Polygenism

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Polygenism

 

a theory that views human races as different species having separate origins. Some advocates of polygenism contended that present-day mankind is represented not only by several species but even by several genera. Polygenism was used as the basis for various racist notions about the biological and intellectual inequality of human races. In the mid-19th century, for instance, the advocates of polygenism justified the legality of the slave trade. The untenability of polygenism is demonstrated by the similarity of various major characteristics, such as the structure of the hand and brain, among the races of modern man.

REFERENCES

Roginskii, la. Ia., and M. G. Levin. Antropologiia. Moscow, 1963.
Nesturkh, M. F. Proiskhozhdenie cheloveka, 2nd ed. Moscow, 1970.
References in periodicals archive ?
Graves 2005a demonstrates that the polygenist theory of human origins was the most popular naturalist view of the 19th century in both the United States and United Kingdom.
It also states claims that follow logically from polygenist as well as evolutionary theoy.
Here, it would seem that Emerson is endorsing a doctrine of the immutability of racial characteristics that would agree with the position of the polygenists.
Quatrefages replied that polygenists in the United States had in fact used their theories to justify slavery.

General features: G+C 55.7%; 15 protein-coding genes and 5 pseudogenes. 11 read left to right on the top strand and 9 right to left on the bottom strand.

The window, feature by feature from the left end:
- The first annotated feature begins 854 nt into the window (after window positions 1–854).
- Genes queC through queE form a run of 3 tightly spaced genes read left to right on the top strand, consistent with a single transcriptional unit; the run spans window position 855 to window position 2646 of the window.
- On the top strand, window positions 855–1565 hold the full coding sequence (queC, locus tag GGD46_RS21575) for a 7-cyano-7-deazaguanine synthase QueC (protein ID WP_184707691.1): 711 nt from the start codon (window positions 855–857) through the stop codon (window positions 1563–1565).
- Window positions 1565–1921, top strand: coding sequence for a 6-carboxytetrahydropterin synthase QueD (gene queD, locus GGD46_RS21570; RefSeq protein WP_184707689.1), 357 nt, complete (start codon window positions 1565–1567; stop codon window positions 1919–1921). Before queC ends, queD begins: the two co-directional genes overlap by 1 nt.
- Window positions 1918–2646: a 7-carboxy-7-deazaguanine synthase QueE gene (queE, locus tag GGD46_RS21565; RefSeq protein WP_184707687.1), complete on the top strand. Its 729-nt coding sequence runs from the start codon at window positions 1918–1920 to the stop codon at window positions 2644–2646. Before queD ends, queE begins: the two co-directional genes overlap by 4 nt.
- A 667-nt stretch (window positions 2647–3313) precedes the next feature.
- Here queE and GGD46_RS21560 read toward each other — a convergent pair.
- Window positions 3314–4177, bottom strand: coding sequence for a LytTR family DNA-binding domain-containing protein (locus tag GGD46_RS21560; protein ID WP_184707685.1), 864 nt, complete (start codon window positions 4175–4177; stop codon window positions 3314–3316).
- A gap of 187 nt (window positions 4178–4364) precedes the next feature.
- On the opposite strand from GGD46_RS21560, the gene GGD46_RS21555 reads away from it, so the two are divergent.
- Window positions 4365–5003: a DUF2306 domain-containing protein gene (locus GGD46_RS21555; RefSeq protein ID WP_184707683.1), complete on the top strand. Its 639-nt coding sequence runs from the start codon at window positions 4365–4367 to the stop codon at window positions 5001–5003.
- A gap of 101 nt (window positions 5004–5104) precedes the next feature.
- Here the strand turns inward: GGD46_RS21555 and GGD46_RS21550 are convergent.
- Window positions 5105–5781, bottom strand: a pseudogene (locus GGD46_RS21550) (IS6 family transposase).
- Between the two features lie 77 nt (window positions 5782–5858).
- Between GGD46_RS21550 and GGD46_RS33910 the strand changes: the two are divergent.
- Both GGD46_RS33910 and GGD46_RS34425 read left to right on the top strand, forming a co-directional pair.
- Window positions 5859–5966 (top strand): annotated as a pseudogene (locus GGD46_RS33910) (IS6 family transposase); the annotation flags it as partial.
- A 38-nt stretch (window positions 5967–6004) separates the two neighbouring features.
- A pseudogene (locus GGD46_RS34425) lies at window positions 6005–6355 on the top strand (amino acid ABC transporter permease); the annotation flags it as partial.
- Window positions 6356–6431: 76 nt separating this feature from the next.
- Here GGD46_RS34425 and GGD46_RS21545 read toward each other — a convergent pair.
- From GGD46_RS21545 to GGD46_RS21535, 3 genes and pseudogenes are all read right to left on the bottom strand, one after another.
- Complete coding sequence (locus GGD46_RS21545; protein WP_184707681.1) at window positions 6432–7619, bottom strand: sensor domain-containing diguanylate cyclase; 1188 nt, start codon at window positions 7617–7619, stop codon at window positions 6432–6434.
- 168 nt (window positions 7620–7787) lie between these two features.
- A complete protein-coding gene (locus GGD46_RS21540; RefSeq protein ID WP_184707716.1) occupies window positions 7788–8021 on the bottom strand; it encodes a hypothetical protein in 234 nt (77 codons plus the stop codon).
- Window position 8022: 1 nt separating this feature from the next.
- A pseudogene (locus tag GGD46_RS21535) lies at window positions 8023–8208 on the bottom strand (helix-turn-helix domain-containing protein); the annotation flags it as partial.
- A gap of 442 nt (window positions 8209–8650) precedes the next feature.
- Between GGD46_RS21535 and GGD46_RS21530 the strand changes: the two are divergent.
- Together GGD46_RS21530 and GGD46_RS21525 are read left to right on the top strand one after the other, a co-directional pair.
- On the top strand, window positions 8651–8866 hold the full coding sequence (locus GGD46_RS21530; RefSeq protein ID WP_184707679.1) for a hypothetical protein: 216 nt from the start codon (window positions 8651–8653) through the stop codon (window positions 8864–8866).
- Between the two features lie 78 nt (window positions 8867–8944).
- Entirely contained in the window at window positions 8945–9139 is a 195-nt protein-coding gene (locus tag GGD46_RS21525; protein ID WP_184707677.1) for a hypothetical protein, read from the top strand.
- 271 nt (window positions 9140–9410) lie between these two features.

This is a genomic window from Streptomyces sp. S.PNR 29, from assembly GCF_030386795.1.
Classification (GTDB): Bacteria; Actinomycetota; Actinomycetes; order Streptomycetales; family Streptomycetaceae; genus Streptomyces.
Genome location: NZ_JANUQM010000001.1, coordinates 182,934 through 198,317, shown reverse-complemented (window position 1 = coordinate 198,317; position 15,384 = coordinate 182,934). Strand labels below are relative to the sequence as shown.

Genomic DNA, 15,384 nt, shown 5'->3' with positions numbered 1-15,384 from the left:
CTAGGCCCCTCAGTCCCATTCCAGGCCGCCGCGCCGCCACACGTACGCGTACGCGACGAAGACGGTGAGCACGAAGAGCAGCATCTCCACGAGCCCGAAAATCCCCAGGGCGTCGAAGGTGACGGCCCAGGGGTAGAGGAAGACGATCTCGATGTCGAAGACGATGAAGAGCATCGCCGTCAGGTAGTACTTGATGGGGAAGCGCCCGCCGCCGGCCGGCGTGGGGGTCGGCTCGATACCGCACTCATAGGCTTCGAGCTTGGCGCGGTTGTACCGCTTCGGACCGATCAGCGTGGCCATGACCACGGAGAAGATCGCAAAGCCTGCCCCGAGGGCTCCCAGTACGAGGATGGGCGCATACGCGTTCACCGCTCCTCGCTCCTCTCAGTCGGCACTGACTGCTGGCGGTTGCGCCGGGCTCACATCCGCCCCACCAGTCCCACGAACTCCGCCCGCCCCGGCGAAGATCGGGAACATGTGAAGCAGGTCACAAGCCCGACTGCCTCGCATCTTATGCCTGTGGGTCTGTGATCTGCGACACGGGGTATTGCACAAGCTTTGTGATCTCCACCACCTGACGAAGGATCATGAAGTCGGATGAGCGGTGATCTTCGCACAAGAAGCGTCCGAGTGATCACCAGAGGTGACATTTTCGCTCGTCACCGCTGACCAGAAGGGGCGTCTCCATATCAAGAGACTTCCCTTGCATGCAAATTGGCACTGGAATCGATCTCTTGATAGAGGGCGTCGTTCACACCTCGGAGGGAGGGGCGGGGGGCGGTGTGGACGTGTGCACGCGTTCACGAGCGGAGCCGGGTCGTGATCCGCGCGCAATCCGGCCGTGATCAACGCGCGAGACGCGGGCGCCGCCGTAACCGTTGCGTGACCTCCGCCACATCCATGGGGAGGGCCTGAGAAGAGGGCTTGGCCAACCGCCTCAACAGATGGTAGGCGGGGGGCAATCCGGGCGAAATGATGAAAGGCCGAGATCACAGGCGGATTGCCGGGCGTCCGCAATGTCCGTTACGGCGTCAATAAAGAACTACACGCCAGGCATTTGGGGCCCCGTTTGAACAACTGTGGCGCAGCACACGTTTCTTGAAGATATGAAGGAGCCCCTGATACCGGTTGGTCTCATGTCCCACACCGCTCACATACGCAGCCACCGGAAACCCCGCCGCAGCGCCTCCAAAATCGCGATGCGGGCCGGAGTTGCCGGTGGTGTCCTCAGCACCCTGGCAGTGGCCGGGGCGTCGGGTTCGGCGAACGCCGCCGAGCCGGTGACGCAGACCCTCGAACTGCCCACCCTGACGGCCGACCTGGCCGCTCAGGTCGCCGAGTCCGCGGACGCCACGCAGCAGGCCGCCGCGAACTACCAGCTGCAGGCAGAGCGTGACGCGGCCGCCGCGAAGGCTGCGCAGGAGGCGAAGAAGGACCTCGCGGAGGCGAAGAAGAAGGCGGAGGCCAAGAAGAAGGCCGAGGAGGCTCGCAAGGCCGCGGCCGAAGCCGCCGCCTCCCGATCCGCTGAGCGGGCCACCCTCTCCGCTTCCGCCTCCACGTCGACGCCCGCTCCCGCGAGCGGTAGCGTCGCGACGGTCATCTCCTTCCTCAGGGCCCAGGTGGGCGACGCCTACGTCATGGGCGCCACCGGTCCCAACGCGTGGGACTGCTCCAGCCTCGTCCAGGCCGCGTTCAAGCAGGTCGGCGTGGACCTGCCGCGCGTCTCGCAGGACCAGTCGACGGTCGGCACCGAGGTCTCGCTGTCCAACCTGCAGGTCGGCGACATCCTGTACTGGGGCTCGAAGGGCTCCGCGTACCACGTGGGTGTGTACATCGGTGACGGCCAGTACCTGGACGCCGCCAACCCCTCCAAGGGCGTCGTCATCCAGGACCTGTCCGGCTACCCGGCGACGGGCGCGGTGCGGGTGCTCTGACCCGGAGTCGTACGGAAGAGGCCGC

Though de Salle opposed Islam, he was astute enough to see how the arguments of polygenists could serve slaveholders and imperial adventurers.
Polygenist accounts of human diversity certainly became more widespread and systematic in the early nineteenth century.
The vocal minority of polygenist theorists who most affected discussions in the SEP were the physician Julien-Joseph Virey (1775-1846), the military officer and naturalist J.
The third Saint-Simonian Courtet was a harder-line polygenist than d'Eichthal.
Monogenists and polygenists cited the example of the Jews in proof or refutation of ideological positions on the innate or environmental origins of race.
Nott was a polygenist who wanted to "cut loose the natural history of mankind from the Bible" and place anthropology on a scientific footing.
It reiterated polygenist arguments that dehumanized the African as a species apart.
As late as 1909 Heller still found it necessary to refute stupid" and "inhuman" polygenist arguments that the African lacked a soul or Adamic descent.